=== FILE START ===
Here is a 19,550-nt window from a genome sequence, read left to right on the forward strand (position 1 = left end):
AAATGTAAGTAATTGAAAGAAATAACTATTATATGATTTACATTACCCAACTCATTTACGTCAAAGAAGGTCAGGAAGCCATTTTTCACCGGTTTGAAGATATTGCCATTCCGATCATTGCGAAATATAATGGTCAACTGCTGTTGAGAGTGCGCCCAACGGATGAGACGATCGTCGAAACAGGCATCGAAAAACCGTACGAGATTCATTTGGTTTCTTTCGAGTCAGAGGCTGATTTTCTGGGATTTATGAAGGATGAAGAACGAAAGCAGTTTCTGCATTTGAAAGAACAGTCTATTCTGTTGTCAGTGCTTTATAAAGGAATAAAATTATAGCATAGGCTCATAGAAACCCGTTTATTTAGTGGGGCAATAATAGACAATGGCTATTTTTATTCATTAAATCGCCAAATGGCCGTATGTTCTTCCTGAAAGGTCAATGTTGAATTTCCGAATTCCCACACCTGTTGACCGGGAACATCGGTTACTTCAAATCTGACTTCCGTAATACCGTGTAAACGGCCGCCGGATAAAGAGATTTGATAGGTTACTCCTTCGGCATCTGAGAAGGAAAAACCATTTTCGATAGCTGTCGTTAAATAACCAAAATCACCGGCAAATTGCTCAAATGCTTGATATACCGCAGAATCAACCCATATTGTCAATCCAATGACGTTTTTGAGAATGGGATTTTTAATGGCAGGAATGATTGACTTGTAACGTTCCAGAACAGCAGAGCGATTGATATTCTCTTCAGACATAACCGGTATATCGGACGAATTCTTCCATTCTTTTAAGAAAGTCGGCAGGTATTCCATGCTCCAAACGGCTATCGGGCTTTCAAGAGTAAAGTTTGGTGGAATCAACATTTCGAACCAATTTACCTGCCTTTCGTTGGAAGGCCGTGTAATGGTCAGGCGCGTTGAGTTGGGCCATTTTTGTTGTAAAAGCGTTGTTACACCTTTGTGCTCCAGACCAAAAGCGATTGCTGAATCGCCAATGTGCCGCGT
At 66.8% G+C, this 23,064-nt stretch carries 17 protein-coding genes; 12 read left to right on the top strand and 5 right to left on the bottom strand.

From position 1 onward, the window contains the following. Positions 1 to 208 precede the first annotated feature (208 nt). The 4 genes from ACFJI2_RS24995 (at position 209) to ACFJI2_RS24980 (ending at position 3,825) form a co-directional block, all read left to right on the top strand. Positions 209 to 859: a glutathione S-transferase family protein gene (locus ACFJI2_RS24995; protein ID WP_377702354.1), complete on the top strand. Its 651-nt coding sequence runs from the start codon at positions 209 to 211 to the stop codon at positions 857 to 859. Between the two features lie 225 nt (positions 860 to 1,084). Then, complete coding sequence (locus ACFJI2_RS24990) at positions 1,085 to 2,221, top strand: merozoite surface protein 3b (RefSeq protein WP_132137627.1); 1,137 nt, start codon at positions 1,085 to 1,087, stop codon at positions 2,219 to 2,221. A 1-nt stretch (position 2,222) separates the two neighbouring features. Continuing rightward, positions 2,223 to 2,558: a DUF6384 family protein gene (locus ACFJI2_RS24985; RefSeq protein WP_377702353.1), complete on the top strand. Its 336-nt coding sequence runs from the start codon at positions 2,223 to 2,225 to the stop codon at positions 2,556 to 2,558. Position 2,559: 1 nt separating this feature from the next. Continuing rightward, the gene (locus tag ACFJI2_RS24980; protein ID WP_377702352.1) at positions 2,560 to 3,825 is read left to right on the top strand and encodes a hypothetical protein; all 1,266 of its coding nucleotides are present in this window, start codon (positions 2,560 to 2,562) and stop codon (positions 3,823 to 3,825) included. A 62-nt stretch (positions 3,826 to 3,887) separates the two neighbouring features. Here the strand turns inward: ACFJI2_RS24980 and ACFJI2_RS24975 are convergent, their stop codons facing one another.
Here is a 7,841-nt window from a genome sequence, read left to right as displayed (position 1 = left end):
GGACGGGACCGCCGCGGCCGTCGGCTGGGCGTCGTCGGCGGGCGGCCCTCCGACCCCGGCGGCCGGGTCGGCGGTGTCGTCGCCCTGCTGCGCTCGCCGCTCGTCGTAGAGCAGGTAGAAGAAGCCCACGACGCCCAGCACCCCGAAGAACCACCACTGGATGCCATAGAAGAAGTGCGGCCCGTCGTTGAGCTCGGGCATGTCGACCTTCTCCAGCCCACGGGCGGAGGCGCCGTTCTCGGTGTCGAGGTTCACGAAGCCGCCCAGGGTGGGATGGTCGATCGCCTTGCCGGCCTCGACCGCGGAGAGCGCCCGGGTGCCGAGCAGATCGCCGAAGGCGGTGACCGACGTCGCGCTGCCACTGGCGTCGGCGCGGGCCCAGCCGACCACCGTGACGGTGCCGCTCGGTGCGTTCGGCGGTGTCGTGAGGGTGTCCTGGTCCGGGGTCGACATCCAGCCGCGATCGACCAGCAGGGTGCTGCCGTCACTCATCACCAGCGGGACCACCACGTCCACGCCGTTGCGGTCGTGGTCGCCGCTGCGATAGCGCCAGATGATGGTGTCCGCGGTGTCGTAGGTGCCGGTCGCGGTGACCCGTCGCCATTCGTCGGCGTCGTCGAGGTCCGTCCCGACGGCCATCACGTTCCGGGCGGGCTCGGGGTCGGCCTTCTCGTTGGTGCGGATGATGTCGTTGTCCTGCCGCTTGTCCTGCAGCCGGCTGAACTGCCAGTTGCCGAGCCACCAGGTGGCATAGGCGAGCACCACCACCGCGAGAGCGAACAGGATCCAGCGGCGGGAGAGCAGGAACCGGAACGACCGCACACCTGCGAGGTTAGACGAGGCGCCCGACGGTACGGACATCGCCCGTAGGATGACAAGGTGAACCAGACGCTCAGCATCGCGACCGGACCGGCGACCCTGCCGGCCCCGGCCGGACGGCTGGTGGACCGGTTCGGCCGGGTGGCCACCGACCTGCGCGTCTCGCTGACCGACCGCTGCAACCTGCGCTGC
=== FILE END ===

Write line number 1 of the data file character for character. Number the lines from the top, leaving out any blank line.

Here is a 19,550-nt window from a genome sequence, read left to right on the forward strand (position 1 = left end):